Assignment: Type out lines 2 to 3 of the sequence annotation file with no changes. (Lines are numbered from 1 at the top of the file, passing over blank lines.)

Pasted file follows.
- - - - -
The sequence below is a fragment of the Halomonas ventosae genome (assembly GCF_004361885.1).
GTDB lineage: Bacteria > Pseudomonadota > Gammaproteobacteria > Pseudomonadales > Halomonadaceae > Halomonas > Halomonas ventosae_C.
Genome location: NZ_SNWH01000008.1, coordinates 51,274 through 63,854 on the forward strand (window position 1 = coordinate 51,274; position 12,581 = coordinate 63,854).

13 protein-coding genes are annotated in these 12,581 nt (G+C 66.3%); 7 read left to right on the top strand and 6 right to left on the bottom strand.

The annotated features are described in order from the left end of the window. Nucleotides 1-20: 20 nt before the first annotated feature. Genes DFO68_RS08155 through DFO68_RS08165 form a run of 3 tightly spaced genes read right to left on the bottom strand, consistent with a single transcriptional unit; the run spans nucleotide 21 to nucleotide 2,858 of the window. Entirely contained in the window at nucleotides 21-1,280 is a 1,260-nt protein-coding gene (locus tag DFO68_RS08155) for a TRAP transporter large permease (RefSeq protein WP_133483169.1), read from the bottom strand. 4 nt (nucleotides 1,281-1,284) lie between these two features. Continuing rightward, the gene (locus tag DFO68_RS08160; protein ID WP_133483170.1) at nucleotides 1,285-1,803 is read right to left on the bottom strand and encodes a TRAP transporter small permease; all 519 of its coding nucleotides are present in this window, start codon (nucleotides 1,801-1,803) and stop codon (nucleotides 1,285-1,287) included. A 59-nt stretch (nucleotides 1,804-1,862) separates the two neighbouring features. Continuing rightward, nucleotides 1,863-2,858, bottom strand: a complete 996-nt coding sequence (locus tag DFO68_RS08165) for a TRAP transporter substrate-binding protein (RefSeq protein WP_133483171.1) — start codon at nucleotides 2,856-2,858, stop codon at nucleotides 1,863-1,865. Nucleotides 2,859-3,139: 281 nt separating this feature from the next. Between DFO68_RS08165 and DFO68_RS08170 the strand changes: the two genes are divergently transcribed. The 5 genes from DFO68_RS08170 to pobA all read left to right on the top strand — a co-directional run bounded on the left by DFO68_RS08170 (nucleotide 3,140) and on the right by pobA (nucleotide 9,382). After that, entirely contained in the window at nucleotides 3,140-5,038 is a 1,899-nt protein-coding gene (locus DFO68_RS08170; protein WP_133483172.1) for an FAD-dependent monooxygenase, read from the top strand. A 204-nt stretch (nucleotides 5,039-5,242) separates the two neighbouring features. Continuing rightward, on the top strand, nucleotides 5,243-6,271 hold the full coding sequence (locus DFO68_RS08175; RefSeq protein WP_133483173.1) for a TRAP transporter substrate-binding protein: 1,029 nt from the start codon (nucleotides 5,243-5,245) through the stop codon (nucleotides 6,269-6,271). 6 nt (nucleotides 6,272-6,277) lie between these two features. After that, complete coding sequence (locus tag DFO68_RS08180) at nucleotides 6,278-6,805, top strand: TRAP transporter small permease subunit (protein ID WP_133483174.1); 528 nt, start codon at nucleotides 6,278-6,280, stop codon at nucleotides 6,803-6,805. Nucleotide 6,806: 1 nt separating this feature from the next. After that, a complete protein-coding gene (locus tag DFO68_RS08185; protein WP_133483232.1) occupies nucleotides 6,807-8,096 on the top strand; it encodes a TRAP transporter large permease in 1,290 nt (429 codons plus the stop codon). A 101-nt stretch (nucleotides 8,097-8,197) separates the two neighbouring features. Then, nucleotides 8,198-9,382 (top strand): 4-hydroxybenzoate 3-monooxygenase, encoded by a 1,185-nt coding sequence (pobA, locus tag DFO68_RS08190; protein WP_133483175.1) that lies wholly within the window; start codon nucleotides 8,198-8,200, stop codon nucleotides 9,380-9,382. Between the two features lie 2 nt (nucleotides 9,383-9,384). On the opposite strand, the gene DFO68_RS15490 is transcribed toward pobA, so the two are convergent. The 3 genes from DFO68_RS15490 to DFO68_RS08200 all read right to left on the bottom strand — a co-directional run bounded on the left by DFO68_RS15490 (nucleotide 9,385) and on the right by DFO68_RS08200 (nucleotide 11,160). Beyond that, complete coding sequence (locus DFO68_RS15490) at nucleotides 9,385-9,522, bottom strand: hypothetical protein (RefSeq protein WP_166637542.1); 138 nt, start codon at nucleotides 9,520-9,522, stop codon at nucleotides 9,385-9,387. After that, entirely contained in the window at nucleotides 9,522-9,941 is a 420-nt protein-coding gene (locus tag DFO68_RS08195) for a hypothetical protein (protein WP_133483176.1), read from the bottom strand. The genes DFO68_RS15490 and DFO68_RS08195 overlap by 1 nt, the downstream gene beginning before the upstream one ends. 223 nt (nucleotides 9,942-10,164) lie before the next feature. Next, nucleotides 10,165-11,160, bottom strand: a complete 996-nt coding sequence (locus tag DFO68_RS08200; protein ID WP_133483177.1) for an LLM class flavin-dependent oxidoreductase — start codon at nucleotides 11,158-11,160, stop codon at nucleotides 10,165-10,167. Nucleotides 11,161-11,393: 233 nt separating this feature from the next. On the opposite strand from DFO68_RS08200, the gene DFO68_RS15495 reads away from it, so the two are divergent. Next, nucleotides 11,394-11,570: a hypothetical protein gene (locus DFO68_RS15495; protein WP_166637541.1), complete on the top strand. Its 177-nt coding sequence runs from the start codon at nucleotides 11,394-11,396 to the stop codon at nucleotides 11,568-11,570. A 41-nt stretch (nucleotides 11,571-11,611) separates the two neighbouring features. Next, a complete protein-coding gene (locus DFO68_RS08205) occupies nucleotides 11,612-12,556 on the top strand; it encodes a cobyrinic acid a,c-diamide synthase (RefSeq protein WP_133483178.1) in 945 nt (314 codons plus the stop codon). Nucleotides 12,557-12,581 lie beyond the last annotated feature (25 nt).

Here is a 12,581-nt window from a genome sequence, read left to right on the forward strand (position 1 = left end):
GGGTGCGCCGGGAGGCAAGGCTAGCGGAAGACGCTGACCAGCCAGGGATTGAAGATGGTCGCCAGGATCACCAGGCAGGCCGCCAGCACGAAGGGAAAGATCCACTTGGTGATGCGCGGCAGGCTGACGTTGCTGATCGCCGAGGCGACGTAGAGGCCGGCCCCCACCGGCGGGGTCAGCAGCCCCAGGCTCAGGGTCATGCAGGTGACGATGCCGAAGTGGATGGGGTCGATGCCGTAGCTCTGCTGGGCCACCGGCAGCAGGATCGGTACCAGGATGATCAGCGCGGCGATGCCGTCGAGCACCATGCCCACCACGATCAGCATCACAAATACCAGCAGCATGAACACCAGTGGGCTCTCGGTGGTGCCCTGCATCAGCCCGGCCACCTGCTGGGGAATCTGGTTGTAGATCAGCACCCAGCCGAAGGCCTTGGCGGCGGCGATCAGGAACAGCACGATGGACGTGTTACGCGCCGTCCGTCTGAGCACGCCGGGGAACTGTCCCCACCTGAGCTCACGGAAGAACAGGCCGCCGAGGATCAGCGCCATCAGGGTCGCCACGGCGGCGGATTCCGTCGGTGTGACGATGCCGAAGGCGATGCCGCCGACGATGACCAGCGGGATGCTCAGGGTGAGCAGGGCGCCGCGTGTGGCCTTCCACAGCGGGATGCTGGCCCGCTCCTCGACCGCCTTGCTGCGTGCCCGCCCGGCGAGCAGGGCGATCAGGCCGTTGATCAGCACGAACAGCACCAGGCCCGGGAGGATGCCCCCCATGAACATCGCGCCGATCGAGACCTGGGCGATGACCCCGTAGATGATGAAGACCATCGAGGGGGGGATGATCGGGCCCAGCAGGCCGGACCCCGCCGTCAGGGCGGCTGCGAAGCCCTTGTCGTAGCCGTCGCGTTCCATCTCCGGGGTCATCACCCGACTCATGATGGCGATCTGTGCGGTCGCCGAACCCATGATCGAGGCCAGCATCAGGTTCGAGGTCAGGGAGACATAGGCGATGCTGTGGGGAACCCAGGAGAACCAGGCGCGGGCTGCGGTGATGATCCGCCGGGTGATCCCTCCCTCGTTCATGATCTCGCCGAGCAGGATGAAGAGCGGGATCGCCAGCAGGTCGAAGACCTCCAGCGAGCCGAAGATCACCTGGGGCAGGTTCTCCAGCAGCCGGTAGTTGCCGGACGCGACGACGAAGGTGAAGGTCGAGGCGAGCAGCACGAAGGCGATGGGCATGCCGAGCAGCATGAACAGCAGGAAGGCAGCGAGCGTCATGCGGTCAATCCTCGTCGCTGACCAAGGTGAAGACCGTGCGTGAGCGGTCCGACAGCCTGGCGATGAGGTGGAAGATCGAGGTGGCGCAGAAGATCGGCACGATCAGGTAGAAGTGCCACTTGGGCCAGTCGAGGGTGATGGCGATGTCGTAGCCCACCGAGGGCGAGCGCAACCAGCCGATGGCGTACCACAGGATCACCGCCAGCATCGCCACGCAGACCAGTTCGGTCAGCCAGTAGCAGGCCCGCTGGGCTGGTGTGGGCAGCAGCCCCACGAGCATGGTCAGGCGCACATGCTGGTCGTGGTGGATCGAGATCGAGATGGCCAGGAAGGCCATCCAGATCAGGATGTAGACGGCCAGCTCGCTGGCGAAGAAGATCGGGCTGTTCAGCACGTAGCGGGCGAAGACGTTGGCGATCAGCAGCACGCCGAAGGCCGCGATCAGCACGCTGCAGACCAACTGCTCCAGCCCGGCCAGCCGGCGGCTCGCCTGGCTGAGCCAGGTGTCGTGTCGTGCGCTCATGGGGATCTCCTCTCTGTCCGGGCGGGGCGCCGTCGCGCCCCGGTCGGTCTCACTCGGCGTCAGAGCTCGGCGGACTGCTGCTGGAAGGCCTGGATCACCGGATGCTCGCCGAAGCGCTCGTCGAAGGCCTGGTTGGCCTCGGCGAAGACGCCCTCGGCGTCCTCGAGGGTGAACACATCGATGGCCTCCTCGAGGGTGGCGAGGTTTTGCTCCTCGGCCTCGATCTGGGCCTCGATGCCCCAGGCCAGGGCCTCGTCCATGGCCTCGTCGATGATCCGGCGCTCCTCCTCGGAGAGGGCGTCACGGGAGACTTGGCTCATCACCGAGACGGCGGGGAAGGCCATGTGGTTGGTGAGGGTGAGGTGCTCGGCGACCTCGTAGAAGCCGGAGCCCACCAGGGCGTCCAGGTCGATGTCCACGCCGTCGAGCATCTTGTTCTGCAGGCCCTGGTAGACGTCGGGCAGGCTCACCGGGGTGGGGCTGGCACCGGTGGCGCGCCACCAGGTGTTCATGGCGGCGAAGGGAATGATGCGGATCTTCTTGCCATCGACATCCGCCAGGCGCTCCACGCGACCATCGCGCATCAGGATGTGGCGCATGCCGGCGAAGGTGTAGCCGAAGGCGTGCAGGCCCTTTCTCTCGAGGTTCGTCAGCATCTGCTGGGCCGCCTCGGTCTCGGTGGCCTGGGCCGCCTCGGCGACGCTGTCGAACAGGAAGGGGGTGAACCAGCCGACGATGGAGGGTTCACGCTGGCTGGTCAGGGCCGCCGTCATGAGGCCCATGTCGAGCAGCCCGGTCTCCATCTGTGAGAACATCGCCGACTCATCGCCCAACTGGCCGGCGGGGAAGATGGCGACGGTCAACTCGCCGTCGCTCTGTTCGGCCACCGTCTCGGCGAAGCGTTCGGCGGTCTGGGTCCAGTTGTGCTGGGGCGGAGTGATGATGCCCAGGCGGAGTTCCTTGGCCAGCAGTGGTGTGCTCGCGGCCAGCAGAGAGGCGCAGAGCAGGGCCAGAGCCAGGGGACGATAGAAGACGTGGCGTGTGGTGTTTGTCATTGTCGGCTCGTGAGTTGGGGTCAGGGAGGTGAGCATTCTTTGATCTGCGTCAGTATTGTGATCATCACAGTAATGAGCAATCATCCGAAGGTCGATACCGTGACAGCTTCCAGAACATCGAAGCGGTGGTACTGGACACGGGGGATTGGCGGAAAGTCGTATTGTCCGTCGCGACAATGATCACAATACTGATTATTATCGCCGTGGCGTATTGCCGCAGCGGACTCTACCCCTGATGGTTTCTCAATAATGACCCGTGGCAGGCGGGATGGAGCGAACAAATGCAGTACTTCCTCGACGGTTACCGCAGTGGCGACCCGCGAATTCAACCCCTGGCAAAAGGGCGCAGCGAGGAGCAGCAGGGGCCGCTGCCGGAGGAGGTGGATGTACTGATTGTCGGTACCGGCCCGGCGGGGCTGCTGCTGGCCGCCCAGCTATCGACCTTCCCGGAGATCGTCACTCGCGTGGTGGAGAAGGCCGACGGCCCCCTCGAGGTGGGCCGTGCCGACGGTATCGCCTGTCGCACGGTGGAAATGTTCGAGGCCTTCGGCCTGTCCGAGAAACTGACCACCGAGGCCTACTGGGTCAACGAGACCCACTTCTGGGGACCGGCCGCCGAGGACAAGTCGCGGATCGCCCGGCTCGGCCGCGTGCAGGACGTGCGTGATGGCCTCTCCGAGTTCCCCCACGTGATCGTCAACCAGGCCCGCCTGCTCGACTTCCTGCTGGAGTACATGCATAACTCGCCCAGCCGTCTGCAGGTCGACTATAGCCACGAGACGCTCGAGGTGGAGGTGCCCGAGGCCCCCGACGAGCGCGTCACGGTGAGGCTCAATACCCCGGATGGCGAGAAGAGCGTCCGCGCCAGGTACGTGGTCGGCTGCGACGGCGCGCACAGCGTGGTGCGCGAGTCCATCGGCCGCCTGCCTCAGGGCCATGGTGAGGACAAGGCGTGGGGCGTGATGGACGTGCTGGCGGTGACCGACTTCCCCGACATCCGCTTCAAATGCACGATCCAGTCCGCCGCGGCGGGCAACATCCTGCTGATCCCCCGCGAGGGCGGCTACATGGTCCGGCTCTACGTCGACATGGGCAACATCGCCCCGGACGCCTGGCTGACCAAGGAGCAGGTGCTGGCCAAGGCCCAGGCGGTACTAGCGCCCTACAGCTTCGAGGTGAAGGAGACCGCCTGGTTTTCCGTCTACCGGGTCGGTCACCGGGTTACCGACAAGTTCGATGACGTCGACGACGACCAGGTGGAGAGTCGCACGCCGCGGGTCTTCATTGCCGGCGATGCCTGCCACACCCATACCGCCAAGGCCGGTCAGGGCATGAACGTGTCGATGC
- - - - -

GTDB lineage: Bacteria > Pseudomonadota > Gammaproteobacteria > Pseudomonadales > Halomonadaceae > Halomonas > Halomonas ventosae_C.
Genome location: NZ_SNWH01000008.1, coordinates 51,274 through 63,854 on the forward strand (window position 1 = coordinate 51,274; position 12,581 = coordinate 63,854).